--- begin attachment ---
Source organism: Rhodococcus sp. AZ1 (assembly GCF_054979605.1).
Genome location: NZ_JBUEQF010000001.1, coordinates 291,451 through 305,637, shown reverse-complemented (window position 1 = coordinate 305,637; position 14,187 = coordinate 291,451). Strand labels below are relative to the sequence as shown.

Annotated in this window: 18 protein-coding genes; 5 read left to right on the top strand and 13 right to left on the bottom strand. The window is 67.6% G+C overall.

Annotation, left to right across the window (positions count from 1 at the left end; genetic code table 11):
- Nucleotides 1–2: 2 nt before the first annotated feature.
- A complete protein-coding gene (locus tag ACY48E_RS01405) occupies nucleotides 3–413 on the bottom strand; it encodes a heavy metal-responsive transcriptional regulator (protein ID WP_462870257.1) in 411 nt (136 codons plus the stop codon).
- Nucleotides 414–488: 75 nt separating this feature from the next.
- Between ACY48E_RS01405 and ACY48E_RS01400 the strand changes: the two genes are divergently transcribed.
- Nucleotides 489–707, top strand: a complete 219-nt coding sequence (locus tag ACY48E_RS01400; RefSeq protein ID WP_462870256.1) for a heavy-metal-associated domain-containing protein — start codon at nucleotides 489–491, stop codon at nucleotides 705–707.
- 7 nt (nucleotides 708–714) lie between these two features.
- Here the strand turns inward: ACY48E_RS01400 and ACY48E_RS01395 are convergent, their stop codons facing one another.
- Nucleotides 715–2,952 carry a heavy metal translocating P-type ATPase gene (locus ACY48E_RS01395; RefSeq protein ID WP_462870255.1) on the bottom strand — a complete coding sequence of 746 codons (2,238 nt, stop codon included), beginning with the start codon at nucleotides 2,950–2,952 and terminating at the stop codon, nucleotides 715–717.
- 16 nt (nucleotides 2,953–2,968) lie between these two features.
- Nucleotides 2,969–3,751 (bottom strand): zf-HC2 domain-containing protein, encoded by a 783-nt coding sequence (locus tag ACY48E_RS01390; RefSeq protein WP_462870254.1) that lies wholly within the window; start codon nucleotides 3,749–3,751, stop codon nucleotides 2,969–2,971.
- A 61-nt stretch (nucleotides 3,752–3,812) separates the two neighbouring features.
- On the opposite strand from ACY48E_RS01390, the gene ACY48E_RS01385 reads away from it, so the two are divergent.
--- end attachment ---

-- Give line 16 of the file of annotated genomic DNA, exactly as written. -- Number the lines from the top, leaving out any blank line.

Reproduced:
- On the opposite strand from ACY48E_RS01390, the gene ACY48E_RS01385 reads away from it, so the two are divergent.